This month’s Spotlight is on the Puerto Rican and Chinese artist Nahoa Life from Pomona, CA. Nahoa participated in our Open Mic virtual showcase where he was named as Fan Favorite and Expert’s Pick! He is our Artist of the Week and performed on our 9/29 Spotlight Unplugged Instagram Live. At just 12 years old, he is certainly an up-and-coming artist to watch.
Tell us a little bit about yourself and your journey as an artist?
I’m Nahoa Life. I’m a 12- year-old musician. I rap, sing, write music, and play piano. I’ve been into music since I could speak. I remember sitting at the piano playing and singing at age four (I wasn’t a prodigy and the song wasn’t very good but it was always just natural for me to go there). I learned to sing by listening to people like Stevie Wonder, Bruno Mars, John Mayer, Mali Music, Tori Kelly and more.
I learned to rap by listening to and memorizing my favorite emcees (J.Cole, Black Thought, Eminem, NF, Andy Mineo, and more). My dad is a dope musician and rapper, so I also learned from him.
When I’m not working on music, I’m homeschooling 7th grade. Even before COVID-19 I was homeschooled so it’s not a big change for me. My hobbies are playing with my brother and dog Zoe, studying apologetics, parkour, and magic.
How did you get your start in the music industry?
I started by performing in school and local talent showcases around age 4-5. When I was 11 years old, I told my dad that I was ready to go to the next level and take things more seriously. From that point on, I began to write and record music and in April of 2020 I released my first single “Who Am I” featuring Propaganda. Since then, I have released three more singles and videos and plan to keep releasing singles through 2021.
How did you get involved with Music Forward?
I went to All Access Fest in L.A. where Keith Harris was the guest speaker. It was full of great workshops and speakers, but one of the coolest parts was when they had an open mic. I signed up to perform and a few minutes later I was on the mic and all the teenagers were flipping out. After that event, I followed Music Forward on Instagram and saw the Open Mic Friday opportunity and got involved.
What is one of your favorite Music Forward memories so far?
My favorite memory was performing at the first Open Mic Friday with my original song, “Why” and I won both the “fan favorite” and the “expert’s pick,” so that was pretty cool!
Was there ever a time that you doubted yourself and if so, how did you overcome that challenge?
Honestly, a challenge I’ve faced is doing some of the behind-the-scenes or even on-camera interviews. I love music, I love the creative part, and I love performing, but sometimes the work related to “doing music” is challenging for me, mainly the interviews, because in a lot of ways I’m an introvert. With my friends and family I’m always talking, but I think with the interviews there’s a kind of pressure, and I’m talking to people I don’t really have a personal relationship with yet so it can feel awkward to me.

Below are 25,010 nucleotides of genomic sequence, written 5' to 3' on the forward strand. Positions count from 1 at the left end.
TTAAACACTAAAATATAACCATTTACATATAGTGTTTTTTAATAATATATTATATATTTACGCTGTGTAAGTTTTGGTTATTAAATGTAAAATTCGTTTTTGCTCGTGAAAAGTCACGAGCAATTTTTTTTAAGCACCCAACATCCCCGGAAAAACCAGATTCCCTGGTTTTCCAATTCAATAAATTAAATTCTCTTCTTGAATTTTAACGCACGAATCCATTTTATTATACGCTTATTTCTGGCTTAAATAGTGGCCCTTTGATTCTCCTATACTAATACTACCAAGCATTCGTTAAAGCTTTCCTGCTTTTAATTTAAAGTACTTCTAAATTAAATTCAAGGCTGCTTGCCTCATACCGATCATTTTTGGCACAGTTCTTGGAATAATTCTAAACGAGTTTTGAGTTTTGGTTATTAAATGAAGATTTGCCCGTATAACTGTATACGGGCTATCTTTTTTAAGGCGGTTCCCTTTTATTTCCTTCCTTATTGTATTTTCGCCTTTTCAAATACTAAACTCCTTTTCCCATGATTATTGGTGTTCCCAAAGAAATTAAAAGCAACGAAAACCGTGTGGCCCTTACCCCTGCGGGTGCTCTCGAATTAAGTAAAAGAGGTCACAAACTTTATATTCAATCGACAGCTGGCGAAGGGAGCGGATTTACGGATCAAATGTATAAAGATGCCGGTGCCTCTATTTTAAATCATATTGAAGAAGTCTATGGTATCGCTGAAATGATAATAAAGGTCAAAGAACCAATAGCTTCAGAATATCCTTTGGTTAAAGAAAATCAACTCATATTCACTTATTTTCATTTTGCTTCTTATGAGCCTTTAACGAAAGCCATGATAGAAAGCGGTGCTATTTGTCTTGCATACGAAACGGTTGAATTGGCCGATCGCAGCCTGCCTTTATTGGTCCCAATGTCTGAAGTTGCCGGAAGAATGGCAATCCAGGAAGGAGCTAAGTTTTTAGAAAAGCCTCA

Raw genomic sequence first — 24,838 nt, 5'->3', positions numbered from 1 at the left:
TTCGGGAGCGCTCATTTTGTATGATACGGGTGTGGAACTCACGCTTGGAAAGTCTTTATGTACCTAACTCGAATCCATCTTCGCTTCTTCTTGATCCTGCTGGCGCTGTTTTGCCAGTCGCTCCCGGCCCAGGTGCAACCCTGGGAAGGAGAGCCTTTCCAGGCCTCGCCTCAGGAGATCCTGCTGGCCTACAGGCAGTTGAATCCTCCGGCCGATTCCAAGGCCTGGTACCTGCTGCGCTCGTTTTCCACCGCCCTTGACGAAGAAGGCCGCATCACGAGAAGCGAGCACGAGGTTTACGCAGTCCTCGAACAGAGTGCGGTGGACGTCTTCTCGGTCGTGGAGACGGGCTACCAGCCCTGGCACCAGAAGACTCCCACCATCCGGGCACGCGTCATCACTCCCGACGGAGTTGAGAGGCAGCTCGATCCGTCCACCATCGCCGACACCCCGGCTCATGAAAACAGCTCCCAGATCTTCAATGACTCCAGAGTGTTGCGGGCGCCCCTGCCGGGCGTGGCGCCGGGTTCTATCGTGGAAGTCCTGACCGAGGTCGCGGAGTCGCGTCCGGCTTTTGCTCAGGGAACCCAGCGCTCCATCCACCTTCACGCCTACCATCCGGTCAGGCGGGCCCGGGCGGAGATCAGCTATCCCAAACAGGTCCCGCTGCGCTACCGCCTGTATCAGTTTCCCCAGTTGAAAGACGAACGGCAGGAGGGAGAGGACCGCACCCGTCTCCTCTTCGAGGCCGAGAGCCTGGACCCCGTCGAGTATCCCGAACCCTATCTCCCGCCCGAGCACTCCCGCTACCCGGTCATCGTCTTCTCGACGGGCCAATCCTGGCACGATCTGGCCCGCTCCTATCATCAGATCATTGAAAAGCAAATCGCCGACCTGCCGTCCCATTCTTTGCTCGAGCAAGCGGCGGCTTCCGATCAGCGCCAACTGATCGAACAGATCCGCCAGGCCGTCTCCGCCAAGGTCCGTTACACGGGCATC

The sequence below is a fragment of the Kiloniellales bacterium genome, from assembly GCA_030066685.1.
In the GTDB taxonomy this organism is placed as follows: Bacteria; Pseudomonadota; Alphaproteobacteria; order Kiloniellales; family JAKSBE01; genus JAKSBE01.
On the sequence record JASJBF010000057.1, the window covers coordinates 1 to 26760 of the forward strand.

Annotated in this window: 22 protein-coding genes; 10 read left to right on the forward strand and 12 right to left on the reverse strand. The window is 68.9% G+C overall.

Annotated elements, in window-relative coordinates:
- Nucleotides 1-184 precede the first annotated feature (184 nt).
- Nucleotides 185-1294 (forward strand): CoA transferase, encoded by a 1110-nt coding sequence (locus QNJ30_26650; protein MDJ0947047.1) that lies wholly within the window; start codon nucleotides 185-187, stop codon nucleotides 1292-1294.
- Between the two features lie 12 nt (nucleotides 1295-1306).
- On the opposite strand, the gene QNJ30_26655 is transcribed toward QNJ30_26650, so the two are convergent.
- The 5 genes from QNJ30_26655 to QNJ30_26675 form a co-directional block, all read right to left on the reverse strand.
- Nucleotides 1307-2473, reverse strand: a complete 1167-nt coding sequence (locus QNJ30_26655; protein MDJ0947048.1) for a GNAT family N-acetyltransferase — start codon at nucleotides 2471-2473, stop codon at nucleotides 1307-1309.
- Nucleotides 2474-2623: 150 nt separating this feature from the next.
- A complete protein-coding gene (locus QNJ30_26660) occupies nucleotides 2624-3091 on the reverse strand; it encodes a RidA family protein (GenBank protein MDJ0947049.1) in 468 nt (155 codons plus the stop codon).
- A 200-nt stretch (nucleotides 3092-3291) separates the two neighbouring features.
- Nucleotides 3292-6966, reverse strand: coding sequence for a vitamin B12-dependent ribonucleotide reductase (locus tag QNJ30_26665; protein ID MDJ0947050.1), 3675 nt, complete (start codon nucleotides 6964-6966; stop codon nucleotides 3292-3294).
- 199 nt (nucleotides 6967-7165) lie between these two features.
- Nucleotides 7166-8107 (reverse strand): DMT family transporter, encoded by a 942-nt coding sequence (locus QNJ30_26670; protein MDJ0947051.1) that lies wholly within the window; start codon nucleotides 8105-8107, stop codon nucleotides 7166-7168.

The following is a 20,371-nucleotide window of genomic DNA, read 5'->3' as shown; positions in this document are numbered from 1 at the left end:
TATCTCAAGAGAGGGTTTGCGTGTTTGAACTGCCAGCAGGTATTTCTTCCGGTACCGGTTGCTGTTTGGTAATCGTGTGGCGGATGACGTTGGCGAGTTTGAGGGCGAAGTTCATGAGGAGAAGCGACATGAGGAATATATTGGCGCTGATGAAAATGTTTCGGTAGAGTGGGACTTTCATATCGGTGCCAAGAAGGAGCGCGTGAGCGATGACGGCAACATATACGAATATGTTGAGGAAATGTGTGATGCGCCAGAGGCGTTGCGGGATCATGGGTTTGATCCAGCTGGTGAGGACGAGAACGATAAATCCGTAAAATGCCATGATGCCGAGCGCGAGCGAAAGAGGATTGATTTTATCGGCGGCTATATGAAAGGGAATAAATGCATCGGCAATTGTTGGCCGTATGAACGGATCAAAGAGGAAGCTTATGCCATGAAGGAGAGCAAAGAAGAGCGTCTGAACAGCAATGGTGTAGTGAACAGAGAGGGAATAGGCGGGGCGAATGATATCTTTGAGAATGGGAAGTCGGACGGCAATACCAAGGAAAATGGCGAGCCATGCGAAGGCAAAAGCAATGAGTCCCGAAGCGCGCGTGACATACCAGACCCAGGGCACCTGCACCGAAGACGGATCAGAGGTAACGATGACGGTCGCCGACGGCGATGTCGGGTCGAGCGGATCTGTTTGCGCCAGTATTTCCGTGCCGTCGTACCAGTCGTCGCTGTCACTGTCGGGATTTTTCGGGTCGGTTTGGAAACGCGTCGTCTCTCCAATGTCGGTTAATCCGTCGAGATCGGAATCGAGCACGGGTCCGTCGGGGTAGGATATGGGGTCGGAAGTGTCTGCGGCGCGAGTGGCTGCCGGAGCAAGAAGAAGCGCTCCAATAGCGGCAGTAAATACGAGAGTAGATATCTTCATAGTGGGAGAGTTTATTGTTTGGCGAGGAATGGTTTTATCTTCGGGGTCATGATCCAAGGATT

What is your songwriting process?
It’s not always the same. Sometimes I get a beat first and that leads to a melody and lyrics. Sometimes my parents give me a creative writing assignment for school and I can turn that into a rap or song. Sometimes, I write with my father and we collaborate or make changes and adjustments to each other’s verses. Usually, I like to walk and use my hands when I’m creating a song. I’m not sitting with pencil and paper or even listening to the music. I write in my mind first then record on my phone memo app. I’m trying to make writing a daily practice like a professional songwriter.
What piece of advice would you give to an artist first entering the music industry?
My advice would be to constantly make, promote, and perform your music and make sure the music you create is music that you would enjoy listening to if you weren’t the artist. If you have a gift, and I know you hear this all the time, never give up!
What are some of the changes you’d like to see happen in the music industry?
I would love to see more conscious, talented artists have a bigger spotlight. It seems like the music that gets the most streams and views are usually the ones that aren’t really the most musical or lyrical. I love when I see success for people like Kendrick Lamar, J. Cole, or Tori Kelly or just someone that created a really dope song because that reminds me that it’s not all negative stuff that can be popular.
How does music move you?
That’s a good question… it’s hard to put into words… it’s just in me. It’s a part of me, it makes me think, smile, jump up and down, and want to share what I created with everyone. It teaches me about love, God, relationships and things I have never experienced, but somehow I can still relate to because the person singing or rapping performed it in a way that helped me understand their pain or joy. I actually just wrote a song about music called “Play It Again” that should be out either the end of this year or early 2021, then you’ll really know how I feel.